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|Title:||Hidden nickel deficiency? Nickel fertilization via soil improves nitrogen metabolism and grain yield in soybean genotypes|
|Citation:||FREITAS, D. S. et al. Hidden nickel deficiency? Nickel fertilization via soil improves nitrogen metabolism and grain yield in soybean genotypes. Frontiers in Plant Science, [S.l.], May 2018.|
|Abstract:||Nickel (Ni)—a component of urease and hydrogenase—was the latest nutrient to be recognized as an essential element for plants. However, to date there are no records of Ni deficiency for annual species cultivated under field conditions, possibly because of the non-appearance of obvious and distinctive symptoms, i.e., a hidden (or latent) deficiency. Soybean, a crop cultivated on soils poor in extractable Ni, has a high dependence on biological nitrogen fixation (BNF), in which Ni plays a key role. Thus, we hypothesized that Ni fertilization in soybean genotypes results in a better nitrogen physiological function and in higher grain production due to the hidden deficiency of this micronutrient. To verify this hypothesis, two simultaneous experiments were carried out, under greenhouse and field conditions, with Ni supply of 0.0 or 0.5 mg of Ni kg−1 of soil. For this, we used 15 soybean genotypes and two soybean isogenic lines (urease positive, Eu3; urease activity-null, eu3-a, formerly eu3-e1). Plants were evaluated for yield, Ni and N concentration, photosynthesis, and N metabolism. Nickel fertilization resulted in greater grain yield in some genotypes, indicating the hidden deficiency of Ni in both conditions. Yield gains of up to 2.9 g per plant in greenhouse and up to 1,502 kg ha−1 in field conditions were associated with a promoted N metabolism, namely, leaf N concentration, ammonia, ureides, urea, and urease activity, which separated the genotypes into groups of Ni responsiveness. Nickel supply also positively affected photosynthesis in the genotypes, never causing detrimental effects, except for the eu3-a mutant, which due to the absence of ureolytic activity accumulated excess urea in leaves and had reduced yield. In summary, the effect of Ni on the plants was positive and the extent of this effect was controlled by genotype-environment interaction. The application of 0.5 mg kg−1 of Ni resulted in safe levels of this element in grains for human health consumption. Including Ni applications in fertilization programs may provide significant yield benefits in soybean production on low Ni soil. This might also be the case for other annual crops, especially legumes.|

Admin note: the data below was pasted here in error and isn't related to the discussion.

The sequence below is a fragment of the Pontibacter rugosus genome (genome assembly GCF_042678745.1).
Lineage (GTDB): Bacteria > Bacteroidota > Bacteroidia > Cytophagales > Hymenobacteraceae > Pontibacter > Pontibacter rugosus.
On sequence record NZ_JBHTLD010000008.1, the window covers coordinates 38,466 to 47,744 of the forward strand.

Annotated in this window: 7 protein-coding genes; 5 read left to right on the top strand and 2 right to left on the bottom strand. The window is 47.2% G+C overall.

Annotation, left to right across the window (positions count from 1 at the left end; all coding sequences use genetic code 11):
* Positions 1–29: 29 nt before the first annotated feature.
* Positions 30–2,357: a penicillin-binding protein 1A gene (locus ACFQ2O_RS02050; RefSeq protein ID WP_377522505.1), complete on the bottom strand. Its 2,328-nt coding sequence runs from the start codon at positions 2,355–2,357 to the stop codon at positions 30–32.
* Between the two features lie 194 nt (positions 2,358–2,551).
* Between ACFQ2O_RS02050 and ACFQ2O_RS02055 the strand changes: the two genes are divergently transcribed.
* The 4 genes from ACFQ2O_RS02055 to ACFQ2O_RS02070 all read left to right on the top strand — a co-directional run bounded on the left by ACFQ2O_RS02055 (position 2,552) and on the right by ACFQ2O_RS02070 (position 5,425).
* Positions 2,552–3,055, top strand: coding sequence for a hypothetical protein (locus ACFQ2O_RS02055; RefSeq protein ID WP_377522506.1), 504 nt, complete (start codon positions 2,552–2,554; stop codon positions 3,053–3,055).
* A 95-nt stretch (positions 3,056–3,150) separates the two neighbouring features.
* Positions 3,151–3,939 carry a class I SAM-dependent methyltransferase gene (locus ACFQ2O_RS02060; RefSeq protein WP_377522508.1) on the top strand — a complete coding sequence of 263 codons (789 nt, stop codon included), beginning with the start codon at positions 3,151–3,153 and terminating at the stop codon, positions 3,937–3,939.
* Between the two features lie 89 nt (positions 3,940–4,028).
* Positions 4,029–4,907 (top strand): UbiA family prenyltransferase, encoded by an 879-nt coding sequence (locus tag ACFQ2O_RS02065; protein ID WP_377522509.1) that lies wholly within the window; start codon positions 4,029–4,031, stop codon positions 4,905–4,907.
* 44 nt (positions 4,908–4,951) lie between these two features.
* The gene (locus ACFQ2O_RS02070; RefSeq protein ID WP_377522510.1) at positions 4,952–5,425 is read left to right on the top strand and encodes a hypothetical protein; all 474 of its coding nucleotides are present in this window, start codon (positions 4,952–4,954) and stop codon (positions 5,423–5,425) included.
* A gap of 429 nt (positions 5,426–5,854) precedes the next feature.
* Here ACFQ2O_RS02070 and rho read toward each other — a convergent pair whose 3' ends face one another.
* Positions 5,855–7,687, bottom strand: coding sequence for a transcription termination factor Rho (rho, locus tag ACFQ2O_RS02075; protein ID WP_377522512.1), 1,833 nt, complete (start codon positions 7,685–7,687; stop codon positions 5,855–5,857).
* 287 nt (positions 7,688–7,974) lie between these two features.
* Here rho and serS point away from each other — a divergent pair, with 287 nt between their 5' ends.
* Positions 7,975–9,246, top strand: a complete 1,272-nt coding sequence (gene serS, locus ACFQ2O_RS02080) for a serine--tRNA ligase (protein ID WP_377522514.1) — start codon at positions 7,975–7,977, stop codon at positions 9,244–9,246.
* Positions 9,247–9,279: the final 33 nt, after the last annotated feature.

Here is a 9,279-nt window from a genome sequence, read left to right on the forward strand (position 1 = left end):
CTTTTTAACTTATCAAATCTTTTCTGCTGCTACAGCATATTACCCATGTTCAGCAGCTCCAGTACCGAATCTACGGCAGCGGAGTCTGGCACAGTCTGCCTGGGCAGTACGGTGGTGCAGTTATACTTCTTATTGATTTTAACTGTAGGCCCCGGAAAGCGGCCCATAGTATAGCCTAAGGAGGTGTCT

|Appears in Collections:||DCS - Artigos publicados em periódicos|
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